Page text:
I have been thinking about the process of realizing the Pulang Kampung project. This project is not just about executing a plan.
The first Pulang Kampung journey had a singular goal: to say thank you to the people, particularly weavers, who had helped me gather the data for my book, Legacy in cloth. Pulang Kampung III is different. Since the appearance of my book, many people have looked to me for leadership in the huge question of how to ensure the survival of the Batak textile tradition. The goals of Pulang Kampung III are complex and compound. Ensuring the survival of a textile tradition is a momentous challenge, much bigger than it may seem. In the long run, it is about ensuring the survival of a cultural tradition.
The PKIII project design is a translation of the signals that I pick up from my Batak friends, in combination with my knowledge of Batak culture and history. I notice how moving it is for many Batak people when a Westerner devotes energy to promoting their culture. My admiration for Batak culture seems to give them energy, confer validity. I think of it as a tiny antidote to the hefty cultural criticism that the Batak reaped from the West after the onset of colonialism.
I don’t think that I am deluding myself when I conceive of finding support for the Pulang Kampung voyage as a tiny facet of the larger issue of finding space in the current global world for indigenous culture. Ultimately, that space must be found by the people themselves -- in their hearts and their thoughts, their lifestyles, goals, activities and values. Only they can demand that space.
To date, I have been unsuccessful in finding the pot of money that will allow us to happily rent the boat and mini-van for the project and purchase our food and lodgings. Without these resources, the project cannot proceed. However, I discern an important message in this failure. The message is that we must continue to look for the path that will take us in the direction of the survival of Batak culture. A cultural grant from some institution might be easier to obtain, but the process will not involve the Batak people. I believe that our project will be of much greater value if the Batak people are involved in a fundamental way throughout. The greatest value of PKIII could well be the process of making it happen.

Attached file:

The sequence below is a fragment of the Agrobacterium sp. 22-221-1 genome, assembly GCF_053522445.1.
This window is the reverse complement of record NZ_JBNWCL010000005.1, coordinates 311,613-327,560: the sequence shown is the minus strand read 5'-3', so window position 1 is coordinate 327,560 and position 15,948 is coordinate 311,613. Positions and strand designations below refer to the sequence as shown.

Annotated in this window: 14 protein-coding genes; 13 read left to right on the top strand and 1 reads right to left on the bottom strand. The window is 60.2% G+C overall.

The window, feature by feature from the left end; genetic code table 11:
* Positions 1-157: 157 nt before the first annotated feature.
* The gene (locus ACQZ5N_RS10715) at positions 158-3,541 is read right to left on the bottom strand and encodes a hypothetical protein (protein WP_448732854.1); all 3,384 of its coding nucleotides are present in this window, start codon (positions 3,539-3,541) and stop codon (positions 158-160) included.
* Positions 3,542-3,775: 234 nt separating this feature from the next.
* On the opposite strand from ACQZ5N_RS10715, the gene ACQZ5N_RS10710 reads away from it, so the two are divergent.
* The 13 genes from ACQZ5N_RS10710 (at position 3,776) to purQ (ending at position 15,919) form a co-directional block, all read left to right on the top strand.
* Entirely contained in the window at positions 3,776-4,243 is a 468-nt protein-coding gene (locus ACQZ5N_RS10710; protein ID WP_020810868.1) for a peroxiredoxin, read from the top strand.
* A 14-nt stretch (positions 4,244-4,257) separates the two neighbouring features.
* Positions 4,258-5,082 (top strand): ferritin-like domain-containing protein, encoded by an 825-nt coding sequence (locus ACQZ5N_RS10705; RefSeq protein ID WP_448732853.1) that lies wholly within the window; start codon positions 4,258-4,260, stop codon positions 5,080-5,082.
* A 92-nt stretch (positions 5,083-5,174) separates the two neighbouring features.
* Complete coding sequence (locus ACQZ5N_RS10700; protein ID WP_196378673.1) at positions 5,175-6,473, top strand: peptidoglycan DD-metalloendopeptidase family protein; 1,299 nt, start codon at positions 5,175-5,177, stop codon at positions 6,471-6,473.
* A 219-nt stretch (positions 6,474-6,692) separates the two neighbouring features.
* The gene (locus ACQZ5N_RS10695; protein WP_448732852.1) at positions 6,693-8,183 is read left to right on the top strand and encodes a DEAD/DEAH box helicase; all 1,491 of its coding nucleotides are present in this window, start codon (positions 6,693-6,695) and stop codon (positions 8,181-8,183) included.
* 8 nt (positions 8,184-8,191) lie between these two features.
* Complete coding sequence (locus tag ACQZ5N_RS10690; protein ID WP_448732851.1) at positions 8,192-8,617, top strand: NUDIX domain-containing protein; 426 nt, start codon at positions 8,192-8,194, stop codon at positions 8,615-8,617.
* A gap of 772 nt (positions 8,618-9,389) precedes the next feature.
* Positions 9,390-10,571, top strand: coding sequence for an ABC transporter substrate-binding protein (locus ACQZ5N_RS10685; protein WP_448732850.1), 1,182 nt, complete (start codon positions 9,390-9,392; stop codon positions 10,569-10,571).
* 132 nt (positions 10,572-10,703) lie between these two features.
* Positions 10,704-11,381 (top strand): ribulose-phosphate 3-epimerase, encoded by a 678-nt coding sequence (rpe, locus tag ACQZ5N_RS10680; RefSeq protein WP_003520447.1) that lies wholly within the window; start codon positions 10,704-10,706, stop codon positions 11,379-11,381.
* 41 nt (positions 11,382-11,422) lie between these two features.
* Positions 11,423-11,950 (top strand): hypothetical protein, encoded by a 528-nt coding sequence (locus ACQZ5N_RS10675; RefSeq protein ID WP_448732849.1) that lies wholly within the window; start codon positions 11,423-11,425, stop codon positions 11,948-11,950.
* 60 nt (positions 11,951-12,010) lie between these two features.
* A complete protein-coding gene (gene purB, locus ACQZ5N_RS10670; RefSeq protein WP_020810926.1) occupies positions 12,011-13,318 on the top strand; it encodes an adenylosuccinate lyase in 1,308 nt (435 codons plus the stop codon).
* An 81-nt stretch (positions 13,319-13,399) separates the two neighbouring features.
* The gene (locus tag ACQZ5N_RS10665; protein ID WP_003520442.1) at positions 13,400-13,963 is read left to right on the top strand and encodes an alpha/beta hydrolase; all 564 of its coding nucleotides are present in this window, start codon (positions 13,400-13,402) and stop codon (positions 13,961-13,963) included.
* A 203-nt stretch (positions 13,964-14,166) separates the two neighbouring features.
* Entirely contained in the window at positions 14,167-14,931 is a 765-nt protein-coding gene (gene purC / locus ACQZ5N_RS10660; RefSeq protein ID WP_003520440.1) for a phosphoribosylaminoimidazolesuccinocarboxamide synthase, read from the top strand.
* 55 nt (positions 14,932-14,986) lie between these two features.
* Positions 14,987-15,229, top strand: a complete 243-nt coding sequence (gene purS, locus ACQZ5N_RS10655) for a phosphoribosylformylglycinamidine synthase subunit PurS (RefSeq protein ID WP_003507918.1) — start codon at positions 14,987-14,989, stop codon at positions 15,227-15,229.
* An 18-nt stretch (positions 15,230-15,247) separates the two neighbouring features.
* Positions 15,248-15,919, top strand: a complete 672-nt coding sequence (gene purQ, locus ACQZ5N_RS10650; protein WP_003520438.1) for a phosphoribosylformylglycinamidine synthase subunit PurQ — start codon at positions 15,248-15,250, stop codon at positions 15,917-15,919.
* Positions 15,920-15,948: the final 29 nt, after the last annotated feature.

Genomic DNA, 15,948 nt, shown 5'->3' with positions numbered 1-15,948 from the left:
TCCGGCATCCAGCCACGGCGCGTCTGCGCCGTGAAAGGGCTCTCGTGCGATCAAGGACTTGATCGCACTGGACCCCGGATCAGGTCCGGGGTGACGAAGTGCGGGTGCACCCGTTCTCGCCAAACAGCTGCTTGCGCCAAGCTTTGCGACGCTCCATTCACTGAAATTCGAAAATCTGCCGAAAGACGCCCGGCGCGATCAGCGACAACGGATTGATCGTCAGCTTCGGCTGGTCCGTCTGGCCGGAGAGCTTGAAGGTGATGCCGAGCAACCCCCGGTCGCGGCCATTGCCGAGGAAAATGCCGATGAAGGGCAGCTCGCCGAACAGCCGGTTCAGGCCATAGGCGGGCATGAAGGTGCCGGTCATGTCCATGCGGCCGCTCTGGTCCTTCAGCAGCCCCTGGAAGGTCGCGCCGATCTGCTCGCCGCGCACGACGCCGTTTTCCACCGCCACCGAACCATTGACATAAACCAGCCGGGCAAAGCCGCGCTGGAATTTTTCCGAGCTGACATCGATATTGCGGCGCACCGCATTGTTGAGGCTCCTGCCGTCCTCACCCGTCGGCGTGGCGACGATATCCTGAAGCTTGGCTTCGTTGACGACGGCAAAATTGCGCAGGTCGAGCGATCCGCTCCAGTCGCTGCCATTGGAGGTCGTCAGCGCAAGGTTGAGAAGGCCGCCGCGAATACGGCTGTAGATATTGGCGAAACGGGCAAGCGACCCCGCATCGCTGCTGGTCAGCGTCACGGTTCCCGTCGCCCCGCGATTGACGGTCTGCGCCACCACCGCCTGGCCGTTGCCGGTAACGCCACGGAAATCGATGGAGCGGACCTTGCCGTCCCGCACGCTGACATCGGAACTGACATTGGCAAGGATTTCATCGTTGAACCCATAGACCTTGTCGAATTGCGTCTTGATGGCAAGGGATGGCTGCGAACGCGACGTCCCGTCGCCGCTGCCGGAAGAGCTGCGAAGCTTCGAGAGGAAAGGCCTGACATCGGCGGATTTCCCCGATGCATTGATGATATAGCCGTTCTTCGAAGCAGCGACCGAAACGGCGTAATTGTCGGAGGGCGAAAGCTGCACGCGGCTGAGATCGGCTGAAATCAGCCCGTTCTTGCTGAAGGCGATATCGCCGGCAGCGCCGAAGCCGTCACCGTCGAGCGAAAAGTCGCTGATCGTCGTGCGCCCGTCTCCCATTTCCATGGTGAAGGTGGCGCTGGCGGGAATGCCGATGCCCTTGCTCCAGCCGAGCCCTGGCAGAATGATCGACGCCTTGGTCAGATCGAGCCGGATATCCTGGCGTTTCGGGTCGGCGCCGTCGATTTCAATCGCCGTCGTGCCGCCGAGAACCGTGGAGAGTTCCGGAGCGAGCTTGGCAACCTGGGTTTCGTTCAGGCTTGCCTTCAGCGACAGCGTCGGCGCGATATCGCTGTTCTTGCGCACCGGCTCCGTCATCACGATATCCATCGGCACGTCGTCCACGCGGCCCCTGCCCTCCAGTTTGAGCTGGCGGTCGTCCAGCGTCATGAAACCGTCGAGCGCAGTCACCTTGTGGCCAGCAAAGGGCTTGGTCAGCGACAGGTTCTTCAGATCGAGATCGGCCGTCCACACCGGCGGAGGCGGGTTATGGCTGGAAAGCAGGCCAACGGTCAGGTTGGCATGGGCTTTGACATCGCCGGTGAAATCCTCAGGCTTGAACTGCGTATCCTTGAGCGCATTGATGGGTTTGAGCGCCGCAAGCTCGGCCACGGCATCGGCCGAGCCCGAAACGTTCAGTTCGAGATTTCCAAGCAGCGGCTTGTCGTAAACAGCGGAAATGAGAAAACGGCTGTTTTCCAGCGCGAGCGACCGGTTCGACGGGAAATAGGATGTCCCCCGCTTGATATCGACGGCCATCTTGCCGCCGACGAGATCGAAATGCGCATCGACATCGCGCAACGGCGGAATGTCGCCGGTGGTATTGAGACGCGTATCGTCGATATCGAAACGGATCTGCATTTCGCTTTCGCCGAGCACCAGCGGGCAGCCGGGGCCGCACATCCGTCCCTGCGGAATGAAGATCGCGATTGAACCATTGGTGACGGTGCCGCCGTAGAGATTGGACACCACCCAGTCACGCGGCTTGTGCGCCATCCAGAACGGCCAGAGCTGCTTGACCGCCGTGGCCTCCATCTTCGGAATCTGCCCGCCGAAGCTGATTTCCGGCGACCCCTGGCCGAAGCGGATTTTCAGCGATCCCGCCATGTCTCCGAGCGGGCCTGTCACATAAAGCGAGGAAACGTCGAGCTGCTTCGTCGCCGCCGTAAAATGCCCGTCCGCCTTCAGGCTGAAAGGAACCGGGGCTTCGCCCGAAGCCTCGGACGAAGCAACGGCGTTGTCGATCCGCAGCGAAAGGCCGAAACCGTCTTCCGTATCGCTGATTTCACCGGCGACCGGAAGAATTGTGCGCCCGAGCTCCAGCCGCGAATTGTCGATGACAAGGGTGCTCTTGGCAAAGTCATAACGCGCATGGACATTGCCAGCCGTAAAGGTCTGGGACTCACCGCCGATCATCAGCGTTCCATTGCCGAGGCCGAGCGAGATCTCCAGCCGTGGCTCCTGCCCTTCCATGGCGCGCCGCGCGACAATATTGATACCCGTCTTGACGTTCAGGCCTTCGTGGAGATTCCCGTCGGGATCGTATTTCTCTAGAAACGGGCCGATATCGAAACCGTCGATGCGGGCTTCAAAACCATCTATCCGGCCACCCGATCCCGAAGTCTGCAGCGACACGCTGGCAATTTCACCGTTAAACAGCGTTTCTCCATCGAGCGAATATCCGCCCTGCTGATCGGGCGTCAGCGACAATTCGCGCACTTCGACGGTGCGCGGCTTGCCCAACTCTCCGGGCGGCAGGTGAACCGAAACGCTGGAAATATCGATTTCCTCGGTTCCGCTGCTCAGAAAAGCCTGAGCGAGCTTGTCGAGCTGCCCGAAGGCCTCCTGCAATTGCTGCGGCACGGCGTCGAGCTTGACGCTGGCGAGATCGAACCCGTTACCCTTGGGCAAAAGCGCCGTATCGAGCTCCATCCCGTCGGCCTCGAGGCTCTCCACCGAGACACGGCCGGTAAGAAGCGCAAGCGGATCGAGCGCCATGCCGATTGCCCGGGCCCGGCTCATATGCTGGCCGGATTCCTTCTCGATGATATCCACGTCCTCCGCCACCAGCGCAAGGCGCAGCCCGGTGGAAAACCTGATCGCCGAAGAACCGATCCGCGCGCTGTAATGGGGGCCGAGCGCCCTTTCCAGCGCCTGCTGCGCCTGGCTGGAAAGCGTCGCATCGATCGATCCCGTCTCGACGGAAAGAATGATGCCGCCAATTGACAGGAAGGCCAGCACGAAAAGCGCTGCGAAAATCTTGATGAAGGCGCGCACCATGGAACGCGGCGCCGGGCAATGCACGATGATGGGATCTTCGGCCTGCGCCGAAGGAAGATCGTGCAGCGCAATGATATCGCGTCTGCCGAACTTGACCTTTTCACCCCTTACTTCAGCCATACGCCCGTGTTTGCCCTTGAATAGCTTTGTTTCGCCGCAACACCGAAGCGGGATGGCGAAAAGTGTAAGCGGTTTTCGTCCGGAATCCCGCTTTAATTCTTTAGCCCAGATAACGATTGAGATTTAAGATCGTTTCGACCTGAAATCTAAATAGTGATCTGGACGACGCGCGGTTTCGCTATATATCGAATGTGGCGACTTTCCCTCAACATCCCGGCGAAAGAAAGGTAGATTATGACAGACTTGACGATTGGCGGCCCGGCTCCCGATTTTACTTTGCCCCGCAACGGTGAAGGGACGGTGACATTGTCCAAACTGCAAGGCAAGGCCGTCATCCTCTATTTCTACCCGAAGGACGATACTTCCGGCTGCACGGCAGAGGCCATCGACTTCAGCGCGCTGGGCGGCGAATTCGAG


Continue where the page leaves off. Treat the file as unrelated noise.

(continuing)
The Pulang Kampung project is about hearts and longings. “Going home” inspires a huge range of feelings. Touchstones from our past tell us about ourselves and the directions we are taking. Going home refreshes, renews, gives birth to, and changes resolves. If there is no Batak will for our Pulang Kampung journey, then its value will be minimal. However, the responses to Pulang Kampung I, my book, MJA Nashir’s book, FB friends, audiences, and so on, have convinced me that there is a strong will. Just a few weeks ago, I was deeply touched by my Batak audience (Bona Pasogit) in London where I had been asked to speak about Pulang Kampung. I was struck by the depth of concern for what is happening back in Tano Batak and the quandary about what to do to ameliorate it all. Sometimes I sense that the tinder is dry and that I am a spark. If that is useful, I am happy to play that role.
While I was in London, mas MJA Nashir was in Jakarta at the North Sumatra pavilion of the magnificent open air museum and recreation centre, Taman Mini, exploring options for the grand premiere of our film, Rangsa ni Tonun and the launch of Pulang Kampung III. He met committed and concerned Batak people who understood and endorsed our project.
Momentum is building. Now I hope that there will not be a large pot of money forthcoming from corporate or government sources. The process of finding Batak support is far too valuable for it to be broken off at this point. May the project continue to be shaped, as much as possible, by the Batak people. May it help to create the path that will lead to important resolutions and solutions for the future of Batak culture. May our path to realizing Proyek Pulang Kampung III be slow enough to create a solid foundation and fast enough to inspire, entice and encourage.